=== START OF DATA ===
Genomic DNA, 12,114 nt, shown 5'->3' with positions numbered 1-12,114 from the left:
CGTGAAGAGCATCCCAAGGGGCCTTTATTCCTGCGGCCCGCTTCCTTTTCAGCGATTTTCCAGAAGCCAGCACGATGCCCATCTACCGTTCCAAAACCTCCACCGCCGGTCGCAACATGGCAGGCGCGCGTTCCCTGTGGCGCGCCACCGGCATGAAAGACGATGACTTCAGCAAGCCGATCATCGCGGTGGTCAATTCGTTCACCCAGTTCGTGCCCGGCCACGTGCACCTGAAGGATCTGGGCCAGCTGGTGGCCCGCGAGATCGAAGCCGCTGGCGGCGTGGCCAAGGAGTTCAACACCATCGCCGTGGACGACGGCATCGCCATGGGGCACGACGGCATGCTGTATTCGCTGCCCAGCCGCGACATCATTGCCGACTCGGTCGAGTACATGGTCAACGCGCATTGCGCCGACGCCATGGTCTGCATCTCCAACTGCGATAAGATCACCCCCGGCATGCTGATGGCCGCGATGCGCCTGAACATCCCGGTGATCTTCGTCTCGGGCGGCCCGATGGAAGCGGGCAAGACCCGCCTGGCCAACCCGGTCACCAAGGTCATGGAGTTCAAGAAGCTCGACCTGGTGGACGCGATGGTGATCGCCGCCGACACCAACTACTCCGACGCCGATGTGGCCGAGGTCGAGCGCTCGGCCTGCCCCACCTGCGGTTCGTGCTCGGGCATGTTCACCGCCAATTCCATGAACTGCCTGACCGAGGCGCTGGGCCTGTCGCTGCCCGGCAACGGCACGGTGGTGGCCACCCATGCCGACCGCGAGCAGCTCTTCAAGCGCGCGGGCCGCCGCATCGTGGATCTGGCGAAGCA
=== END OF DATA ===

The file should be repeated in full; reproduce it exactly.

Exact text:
Genomic DNA, 12,114 nt, shown 5'->3' with positions numbered 1-12,114 from the left:
CGTGAAGAGCATCCCAAGGGGCCTTTATTCCTGCGGCCCGCTTCCTTTTCAGCGATTTTCCAGAAGCCAGCACGATGCCCATCTACCGTTCCAAAACCTCCACCGCCGGTCGCAACATGGCAGGCGCGCGTTCCCTGTGGCGCGCCACCGGCATGAAAGACGATGACTTCAGCAAGCCGATCATCGCGGTGGTCAATTCGTTCACCCAGTTCGTGCCCGGCCACGTGCACCTGAAGGATCTGGGCCAGCTGGTGGCCCGCGAGATCGAAGCCGCTGGCGGCGTGGCCAAGGAGTTCAACACCATCGCCGTGGACGACGGCATCGCCATGGGGCACGACGGCATGCTGTATTCGCTGCCCAGCCGCGACATCATTGCCGACTCGGTCGAGTACATGGTCAACGCGCATTGCGCCGACGCCATGGTCTGCATCTCCAACTGCGATAAGATCACCCCCGGCATGCTGATGGCCGCGATGCGCCTGAACATCCCGGTGATCTTCGTCTCGGGCGGCCCGATGGAAGCGGGCAAGACCCGCCTGGCCAACCCGGTCACCAAGGTCATGGAGTTCAAGAAGCTCGACCTGGTGGACGCGATGGTGATCGCCGCCGACACCAACTACTCCGACGCCGATGTGGCCGAGGTCGAGCGCTCGGCCTGCCCCACCTGCGGTTCGTGCTCGGGCATGTTCACCGCCAATTCCATGAACTGCCTGACCGAGGCGCTGGGCCTGTCGCTGCCCGGCAACGGCACGGTGGTGGCCACCCATGCCGACCGCGAGCAGCTCTTCAAGCGCGCGGGCCGCCGCATCGTGGATCTGGCGAAGCA